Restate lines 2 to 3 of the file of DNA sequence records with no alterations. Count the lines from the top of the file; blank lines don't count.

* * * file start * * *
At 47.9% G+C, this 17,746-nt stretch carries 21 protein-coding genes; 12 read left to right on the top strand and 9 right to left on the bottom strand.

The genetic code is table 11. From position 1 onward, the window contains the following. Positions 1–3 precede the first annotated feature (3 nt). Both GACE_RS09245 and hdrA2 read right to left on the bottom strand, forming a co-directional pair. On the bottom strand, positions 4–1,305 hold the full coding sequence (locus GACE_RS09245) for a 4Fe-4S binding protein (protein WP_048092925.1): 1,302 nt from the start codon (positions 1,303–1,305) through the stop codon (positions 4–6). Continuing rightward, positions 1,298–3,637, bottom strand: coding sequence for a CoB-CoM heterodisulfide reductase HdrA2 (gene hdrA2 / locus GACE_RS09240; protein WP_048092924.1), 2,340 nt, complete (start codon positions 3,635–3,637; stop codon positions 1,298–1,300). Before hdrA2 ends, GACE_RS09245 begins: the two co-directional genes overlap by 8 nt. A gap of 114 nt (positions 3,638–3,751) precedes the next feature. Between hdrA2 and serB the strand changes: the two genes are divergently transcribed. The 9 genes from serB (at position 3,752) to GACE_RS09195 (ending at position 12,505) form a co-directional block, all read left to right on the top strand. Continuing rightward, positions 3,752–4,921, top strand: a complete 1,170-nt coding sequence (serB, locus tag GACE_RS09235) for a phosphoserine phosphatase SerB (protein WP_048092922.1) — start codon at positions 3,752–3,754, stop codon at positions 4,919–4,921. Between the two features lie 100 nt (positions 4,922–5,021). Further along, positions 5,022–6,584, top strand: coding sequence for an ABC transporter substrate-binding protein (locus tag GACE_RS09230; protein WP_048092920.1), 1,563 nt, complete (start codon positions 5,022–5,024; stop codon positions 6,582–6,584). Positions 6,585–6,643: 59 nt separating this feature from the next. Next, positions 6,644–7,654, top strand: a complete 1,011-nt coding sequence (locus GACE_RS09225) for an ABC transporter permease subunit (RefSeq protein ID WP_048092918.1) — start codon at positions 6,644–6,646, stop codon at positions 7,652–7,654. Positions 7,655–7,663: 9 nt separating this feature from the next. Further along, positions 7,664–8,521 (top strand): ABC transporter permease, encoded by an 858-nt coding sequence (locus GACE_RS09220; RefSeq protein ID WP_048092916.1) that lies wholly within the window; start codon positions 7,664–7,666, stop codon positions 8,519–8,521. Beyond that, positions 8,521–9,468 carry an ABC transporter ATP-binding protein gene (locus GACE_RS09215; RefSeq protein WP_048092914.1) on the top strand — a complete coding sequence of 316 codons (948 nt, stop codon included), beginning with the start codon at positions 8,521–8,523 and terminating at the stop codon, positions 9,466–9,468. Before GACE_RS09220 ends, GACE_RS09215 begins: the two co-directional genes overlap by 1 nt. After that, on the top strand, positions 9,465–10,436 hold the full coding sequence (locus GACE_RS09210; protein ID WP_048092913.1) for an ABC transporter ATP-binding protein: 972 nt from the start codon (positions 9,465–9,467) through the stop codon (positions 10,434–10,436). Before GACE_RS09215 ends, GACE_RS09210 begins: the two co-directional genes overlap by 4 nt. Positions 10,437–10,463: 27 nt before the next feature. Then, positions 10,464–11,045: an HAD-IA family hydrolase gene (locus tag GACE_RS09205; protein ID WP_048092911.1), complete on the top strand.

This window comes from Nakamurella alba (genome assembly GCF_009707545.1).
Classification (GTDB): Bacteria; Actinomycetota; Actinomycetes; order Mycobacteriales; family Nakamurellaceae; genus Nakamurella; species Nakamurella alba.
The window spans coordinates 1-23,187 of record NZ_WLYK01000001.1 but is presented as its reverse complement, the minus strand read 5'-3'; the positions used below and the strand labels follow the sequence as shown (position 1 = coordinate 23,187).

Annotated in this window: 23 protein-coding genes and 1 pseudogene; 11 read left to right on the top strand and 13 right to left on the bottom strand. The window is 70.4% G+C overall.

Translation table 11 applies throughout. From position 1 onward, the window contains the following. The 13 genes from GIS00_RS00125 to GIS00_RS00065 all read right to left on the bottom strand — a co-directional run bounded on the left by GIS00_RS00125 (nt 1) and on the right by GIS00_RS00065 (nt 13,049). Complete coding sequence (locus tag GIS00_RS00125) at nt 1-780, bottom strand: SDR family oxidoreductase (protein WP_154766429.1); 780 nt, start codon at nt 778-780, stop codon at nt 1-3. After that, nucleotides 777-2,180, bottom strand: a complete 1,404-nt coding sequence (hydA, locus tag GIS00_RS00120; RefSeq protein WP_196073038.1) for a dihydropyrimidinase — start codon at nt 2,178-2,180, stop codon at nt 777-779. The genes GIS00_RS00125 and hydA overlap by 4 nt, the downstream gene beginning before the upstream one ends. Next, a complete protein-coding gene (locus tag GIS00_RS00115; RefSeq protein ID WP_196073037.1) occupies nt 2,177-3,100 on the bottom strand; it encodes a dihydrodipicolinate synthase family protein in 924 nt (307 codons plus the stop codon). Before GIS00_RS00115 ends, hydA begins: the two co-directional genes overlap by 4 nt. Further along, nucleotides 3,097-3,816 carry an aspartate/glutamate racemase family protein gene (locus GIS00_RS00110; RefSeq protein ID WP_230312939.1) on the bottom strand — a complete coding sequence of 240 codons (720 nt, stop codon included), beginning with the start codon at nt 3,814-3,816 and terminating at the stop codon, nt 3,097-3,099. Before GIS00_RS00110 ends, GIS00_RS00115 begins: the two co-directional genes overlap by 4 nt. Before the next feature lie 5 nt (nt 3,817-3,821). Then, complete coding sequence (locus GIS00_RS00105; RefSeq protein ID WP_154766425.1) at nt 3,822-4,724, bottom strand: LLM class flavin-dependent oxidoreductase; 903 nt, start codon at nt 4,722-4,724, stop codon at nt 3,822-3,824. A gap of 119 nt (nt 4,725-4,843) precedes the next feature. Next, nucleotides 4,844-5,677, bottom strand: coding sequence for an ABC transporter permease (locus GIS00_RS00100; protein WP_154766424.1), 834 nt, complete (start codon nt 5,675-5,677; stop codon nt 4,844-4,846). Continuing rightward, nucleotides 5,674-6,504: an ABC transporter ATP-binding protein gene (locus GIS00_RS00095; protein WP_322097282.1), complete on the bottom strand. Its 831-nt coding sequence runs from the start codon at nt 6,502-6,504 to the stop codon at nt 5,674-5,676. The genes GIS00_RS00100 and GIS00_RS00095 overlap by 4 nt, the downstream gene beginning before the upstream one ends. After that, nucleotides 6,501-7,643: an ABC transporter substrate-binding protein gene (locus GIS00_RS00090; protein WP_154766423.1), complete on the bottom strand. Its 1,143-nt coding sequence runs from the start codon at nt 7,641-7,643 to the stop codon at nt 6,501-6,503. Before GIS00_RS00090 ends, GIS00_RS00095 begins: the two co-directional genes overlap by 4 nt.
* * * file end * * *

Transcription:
The genetic code is table 11. From position 1 onward, the window contains the following. Positions 1–3 precede the first annotated feature (3 nt). Both GACE_RS09245 and hdrA2 read right to left on the bottom strand, forming a co-directional pair. On the bottom strand, positions 4–1,305 hold the full coding sequence (locus GACE_RS09245) for a 4Fe-4S binding protein (protein WP_048092925.1): 1,302 nt from the start codon (positions 1,303–1,305) through the stop codon (positions 4–6). Continuing rightward, positions 1,298–3,637, bottom strand: coding sequence for a CoB-CoM heterodisulfide reductase HdrA2 (gene hdrA2 / locus GACE_RS09240; protein WP_048092924.1), 2,340 nt, complete (start codon positions 3,635–3,637; stop codon positions 1,298–1,300). Before hdrA2 ends, GACE_RS09245 begins: the two co-directional genes overlap by 8 nt. A gap of 114 nt (positions 3,638–3,751) precedes the next feature. Between hdrA2 and serB the strand changes: the two genes are divergently transcribed. The 9 genes from serB (at position 3,752) to GACE_RS09195 (ending at position 12,505) form a co-directional block, all read left to right on the top strand. Continuing rightward, positions 3,752–4,921, top strand: a complete 1,170-nt coding sequence (serB, locus tag GACE_RS09235) for a phosphoserine phosphatase SerB (protein WP_048092922.1) — start codon at positions 3,752–3,754, stop codon at positions 4,919–4,921. Between the two features lie 100 nt (positions 4,922–5,021). Further along, positions 5,022–6,584, top strand: coding sequence for an ABC transporter substrate-binding protein (locus tag GACE_RS09230; protein WP_048092920.1), 1,563 nt, complete (start codon positions 5,022–5,024; stop codon positions 6,582–6,584). Positions 6,585–6,643: 59 nt separating this feature from the next. Next, positions 6,644–7,654, top strand: a complete 1,011-nt coding sequence (locus GACE_RS09225) for an ABC transporter permease subunit (RefSeq protein ID WP_048092918.1) — start codon at positions 6,644–6,646, stop codon at positions 7,652–7,654. Positions 7,655–7,663: 9 nt separating this feature from the next. Further along, positions 7,664–8,521 (top strand): ABC transporter permease, encoded by an 858-nt coding sequence (locus GACE_RS09220; RefSeq protein ID WP_048092916.1) that lies wholly within the window; start codon positions 7,664–7,666, stop codon positions 8,519–8,521. Beyond that, positions 8,521–9,468 carry an ABC transporter ATP-binding protein gene (locus GACE_RS09215; RefSeq protein WP_048092914.1) on the top strand — a complete coding sequence of 316 codons (948 nt, stop codon included), beginning with the start codon at positions 8,521–8,523 and terminating at the stop codon, positions 9,466–9,468. Before GACE_RS09220 ends, GACE_RS09215 begins: the two co-directional genes overlap by 1 nt. After that, on the top strand, positions 9,465–10,436 hold the full coding sequence (locus GACE_RS09210; protein ID WP_048092913.1) for an ABC transporter ATP-binding protein: 972 nt from the start codon (positions 9,465–9,467) through the stop codon (positions 10,434–10,436). Before GACE_RS09215 ends, GACE_RS09210 begins: the two co-directional genes overlap by 4 nt. Positions 10,437–10,463: 27 nt before the next feature. Then, positions 10,464–11,045: an HAD-IA family hydrolase gene (locus tag GACE_RS09205; protein ID WP_048092911.1), complete on the top strand.

This window comes from Nakamurella alba (genome assembly GCF_009707545.1).